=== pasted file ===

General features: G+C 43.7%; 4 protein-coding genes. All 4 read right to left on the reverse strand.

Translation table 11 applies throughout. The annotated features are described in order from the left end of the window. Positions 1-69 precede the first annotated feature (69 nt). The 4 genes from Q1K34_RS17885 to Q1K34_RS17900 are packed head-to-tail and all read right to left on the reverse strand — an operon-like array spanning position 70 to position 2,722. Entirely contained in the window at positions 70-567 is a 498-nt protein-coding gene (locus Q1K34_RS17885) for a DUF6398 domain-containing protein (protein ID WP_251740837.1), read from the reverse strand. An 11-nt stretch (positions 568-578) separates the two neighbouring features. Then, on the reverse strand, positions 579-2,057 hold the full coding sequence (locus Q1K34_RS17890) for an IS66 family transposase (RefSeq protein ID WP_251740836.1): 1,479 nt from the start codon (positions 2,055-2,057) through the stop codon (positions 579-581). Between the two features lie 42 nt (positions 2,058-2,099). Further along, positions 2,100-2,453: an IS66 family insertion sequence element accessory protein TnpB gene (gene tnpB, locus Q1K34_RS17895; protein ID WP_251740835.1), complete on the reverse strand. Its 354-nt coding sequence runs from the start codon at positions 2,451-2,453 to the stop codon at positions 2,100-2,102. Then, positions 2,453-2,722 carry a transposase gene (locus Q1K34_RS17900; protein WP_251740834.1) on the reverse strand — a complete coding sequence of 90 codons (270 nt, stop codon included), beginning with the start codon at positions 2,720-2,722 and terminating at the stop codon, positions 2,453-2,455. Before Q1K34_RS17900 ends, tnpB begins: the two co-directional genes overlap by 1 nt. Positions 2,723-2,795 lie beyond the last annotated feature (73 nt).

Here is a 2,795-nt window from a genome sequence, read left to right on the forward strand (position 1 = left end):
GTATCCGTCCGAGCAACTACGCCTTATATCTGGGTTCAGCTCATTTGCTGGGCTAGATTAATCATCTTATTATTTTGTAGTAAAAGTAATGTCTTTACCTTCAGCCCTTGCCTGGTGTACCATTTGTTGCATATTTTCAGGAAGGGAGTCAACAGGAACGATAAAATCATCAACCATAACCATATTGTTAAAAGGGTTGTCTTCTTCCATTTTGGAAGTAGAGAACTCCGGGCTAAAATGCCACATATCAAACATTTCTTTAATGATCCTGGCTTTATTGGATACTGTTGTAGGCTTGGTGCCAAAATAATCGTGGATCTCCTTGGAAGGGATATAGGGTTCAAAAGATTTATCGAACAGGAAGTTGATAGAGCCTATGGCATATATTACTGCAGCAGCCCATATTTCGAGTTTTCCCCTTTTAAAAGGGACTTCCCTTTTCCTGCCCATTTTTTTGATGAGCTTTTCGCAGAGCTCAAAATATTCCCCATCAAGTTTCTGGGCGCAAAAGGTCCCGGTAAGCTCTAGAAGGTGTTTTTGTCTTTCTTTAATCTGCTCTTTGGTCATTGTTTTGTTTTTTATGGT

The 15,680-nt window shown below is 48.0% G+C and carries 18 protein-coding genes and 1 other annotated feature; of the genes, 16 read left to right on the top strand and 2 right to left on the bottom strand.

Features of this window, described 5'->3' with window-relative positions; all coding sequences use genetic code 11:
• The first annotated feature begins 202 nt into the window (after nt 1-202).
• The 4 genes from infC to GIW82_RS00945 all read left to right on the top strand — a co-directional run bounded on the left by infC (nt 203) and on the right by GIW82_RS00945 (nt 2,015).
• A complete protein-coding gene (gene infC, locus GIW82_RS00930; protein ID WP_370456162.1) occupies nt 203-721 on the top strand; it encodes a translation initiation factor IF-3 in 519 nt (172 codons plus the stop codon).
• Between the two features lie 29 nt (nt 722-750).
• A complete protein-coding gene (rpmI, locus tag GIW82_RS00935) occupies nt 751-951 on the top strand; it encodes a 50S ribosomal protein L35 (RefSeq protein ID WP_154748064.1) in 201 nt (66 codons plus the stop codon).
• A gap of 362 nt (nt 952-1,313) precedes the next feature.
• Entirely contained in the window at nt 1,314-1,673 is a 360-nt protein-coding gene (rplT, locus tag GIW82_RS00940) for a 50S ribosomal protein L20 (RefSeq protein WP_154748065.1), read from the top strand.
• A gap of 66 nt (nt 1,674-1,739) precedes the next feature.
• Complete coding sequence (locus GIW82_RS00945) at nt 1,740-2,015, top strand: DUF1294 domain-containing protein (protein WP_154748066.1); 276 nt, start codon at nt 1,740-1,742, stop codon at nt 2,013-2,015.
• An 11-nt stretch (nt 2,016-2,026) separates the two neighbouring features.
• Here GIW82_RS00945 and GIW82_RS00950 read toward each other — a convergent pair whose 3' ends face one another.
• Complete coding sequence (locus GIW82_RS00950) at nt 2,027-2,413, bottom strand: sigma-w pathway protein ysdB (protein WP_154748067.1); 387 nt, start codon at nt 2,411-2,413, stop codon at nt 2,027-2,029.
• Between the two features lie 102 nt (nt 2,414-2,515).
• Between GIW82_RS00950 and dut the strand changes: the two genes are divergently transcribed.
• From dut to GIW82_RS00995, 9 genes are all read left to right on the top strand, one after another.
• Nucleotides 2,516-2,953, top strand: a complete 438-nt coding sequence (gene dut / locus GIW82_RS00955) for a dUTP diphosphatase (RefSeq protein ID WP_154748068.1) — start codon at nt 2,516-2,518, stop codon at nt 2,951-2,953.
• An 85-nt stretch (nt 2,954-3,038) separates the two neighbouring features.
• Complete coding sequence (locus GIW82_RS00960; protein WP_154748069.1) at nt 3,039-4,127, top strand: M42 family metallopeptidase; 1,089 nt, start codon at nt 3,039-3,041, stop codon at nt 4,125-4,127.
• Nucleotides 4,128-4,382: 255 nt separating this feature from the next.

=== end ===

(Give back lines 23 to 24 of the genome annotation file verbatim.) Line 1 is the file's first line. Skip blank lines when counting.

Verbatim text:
• An 85-nt stretch (nt 2,954-3,038) separates the two neighbouring features.
• Complete coding sequence (locus GIW82_RS00960; protein WP_154748069.1) at nt 3,039-4,127, top strand: M42 family metallopeptidase; 1,089 nt, start codon at nt 3,039-3,041, stop codon at nt 4,125-4,127.